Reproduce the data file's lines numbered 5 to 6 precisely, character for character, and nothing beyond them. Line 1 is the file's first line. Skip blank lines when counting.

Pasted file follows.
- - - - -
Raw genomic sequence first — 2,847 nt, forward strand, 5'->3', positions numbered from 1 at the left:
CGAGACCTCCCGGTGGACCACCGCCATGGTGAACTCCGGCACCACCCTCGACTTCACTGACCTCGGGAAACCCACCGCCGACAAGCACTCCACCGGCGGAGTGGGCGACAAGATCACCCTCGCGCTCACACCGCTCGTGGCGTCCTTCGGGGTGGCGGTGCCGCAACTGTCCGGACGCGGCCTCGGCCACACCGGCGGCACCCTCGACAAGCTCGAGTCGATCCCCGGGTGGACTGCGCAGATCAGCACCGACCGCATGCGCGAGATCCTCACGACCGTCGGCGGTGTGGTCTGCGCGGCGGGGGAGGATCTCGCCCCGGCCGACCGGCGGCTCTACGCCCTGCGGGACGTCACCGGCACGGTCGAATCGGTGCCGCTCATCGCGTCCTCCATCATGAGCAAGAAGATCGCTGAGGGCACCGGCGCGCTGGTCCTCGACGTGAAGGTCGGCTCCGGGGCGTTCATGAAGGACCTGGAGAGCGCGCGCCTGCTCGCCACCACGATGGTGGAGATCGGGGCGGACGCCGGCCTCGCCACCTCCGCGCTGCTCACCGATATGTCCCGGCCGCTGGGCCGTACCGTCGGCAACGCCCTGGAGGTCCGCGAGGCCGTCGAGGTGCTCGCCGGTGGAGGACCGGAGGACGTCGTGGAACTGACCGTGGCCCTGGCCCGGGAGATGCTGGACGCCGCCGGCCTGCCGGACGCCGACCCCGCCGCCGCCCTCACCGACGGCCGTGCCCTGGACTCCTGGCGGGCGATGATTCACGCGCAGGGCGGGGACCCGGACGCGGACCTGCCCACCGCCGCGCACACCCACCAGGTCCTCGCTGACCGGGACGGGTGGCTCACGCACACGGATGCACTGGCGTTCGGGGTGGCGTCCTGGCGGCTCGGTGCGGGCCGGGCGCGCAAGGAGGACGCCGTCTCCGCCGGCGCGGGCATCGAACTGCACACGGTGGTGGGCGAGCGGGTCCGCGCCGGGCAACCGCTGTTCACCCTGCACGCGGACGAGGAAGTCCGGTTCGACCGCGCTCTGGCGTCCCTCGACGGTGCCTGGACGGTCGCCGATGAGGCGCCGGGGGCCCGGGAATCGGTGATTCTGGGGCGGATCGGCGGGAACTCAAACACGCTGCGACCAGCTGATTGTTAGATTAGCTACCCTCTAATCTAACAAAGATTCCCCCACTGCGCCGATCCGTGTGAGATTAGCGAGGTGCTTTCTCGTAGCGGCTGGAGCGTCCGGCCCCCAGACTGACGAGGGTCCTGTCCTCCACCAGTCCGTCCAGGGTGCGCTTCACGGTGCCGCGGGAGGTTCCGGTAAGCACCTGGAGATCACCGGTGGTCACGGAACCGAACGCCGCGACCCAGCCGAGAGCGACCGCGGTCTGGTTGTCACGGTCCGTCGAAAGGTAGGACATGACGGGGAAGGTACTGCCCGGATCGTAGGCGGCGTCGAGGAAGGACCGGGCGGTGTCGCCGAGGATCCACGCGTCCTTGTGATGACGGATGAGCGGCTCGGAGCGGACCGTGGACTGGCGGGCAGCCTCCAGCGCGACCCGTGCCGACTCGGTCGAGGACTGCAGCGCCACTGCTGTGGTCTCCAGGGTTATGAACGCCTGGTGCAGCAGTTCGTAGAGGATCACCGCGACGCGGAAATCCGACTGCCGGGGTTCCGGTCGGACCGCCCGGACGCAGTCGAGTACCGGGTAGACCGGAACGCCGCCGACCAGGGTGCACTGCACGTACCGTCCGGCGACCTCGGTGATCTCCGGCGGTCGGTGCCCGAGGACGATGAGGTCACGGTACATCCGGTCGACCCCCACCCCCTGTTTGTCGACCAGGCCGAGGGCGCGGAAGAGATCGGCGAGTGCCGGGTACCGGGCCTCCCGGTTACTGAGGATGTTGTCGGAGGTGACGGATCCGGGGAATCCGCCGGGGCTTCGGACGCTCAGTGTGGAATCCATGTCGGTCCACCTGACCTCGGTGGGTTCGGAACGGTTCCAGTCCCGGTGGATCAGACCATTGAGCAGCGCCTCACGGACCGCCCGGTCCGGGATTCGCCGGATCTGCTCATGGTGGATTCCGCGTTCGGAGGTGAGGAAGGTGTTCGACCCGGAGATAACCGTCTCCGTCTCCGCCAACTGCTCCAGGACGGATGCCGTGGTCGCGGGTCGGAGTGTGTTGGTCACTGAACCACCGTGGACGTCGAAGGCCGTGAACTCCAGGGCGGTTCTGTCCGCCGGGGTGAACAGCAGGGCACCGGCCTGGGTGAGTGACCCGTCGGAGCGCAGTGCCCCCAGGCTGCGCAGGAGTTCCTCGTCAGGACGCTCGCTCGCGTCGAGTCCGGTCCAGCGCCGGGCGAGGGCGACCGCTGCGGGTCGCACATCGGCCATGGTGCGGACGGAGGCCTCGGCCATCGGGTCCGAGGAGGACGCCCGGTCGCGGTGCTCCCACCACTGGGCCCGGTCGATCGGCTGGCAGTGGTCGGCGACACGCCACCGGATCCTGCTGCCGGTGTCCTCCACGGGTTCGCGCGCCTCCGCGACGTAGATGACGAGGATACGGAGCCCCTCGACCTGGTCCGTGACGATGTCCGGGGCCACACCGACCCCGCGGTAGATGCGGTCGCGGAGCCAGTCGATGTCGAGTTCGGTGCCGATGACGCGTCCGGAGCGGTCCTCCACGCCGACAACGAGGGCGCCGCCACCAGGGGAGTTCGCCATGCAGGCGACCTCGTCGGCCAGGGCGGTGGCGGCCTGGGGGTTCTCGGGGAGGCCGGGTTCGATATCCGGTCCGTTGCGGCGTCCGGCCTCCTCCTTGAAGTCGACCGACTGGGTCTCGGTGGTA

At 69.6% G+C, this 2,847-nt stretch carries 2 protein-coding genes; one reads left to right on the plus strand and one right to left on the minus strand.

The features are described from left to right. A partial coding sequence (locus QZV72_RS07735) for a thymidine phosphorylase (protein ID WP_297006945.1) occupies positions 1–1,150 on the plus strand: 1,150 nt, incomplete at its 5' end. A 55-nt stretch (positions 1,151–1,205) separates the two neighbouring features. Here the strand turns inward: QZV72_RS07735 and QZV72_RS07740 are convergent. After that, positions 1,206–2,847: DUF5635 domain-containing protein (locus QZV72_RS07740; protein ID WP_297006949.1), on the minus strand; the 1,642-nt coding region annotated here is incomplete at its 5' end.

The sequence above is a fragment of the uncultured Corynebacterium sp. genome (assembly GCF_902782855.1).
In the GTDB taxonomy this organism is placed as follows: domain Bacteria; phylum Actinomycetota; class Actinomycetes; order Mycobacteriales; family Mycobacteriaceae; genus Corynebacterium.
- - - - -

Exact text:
The sequence above is a fragment of the uncultured Corynebacterium sp. genome (assembly GCF_902782855.1).
In the GTDB taxonomy this organism is placed as follows: domain Bacteria; phylum Actinomycetota; class Actinomycetes; order Mycobacteriales; family Mycobacteriaceae; genus Corynebacterium.